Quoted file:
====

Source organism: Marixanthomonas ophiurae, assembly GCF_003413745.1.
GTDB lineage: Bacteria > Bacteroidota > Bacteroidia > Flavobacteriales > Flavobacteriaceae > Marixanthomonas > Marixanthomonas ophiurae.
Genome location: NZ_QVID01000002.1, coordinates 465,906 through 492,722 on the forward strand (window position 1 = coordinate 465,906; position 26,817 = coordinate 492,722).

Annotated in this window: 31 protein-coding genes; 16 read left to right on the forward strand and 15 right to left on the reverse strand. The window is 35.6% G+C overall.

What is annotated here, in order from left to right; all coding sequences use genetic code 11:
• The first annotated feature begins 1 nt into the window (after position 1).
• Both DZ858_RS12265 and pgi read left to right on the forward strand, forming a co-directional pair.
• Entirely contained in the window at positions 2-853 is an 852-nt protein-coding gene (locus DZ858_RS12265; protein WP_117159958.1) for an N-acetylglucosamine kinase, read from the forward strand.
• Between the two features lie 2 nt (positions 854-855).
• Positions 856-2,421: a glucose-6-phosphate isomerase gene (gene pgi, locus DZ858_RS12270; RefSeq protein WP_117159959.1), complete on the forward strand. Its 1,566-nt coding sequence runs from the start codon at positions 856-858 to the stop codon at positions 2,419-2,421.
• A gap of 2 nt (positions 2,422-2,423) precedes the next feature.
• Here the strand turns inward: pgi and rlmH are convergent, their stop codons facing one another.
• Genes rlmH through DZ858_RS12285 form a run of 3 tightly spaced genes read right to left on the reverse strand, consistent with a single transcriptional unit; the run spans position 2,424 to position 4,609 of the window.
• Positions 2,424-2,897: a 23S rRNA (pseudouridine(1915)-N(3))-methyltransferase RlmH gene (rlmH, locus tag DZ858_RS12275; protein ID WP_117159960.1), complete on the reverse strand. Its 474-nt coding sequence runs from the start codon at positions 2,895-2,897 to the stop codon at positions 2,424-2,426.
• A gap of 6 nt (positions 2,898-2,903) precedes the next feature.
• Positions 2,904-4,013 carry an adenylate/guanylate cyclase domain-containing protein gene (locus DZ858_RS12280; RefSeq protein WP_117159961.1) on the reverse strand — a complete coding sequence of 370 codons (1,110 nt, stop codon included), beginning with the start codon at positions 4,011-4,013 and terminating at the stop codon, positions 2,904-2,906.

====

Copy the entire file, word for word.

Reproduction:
Source organism: Marixanthomonas ophiurae, assembly GCF_003413745.1.
GTDB lineage: Bacteria > Bacteroidota > Bacteroidia > Flavobacteriales > Flavobacteriaceae > Marixanthomonas > Marixanthomonas ophiurae.
Genome location: NZ_QVID01000002.1, coordinates 465,906 through 492,722 on the forward strand (window position 1 = coordinate 465,906; position 26,817 = coordinate 492,722).

Annotated in this window: 31 protein-coding genes; 16 read left to right on the forward strand and 15 right to left on the reverse strand. The window is 35.6% G+C overall.

What is annotated here, in order from left to right; all coding sequences use genetic code 11:
• The first annotated feature begins 1 nt into the window (after position 1).
• Both DZ858_RS12265 and pgi read left to right on the forward strand, forming a co-directional pair.
• Entirely contained in the window at positions 2-853 is an 852-nt protein-coding gene (locus DZ858_RS12265; protein WP_117159958.1) for an N-acetylglucosamine kinase, read from the forward strand.
• Between the two features lie 2 nt (positions 854-855).
• Positions 856-2,421: a glucose-6-phosphate isomerase gene (gene pgi, locus DZ858_RS12270; RefSeq protein WP_117159959.1), complete on the forward strand. Its 1,566-nt coding sequence runs from the start codon at positions 856-858 to the stop codon at positions 2,419-2,421.
• A gap of 2 nt (positions 2,422-2,423) precedes the next feature.
• Here the strand turns inward: pgi and rlmH are convergent, their stop codons facing one another.
• Genes rlmH through DZ858_RS12285 form a run of 3 tightly spaced genes read right to left on the reverse strand, consistent with a single transcriptional unit; the run spans position 2,424 to position 4,609 of the window.
• Positions 2,424-2,897: a 23S rRNA (pseudouridine(1915)-N(3))-methyltransferase RlmH gene (rlmH, locus tag DZ858_RS12275; protein ID WP_117159960.1), complete on the reverse strand. Its 474-nt coding sequence runs from the start codon at positions 2,895-2,897 to the stop codon at positions 2,424-2,426.
• A gap of 6 nt (positions 2,898-2,903) precedes the next feature.
• Positions 2,904-4,013 carry an adenylate/guanylate cyclase domain-containing protein gene (locus DZ858_RS12280; RefSeq protein WP_117159961.1) on the reverse strand — a complete coding sequence of 370 codons (1,110 nt, stop codon included), beginning with the start codon at positions 4,011-4,013 and terminating at the stop codon, positions 2,904-2,906.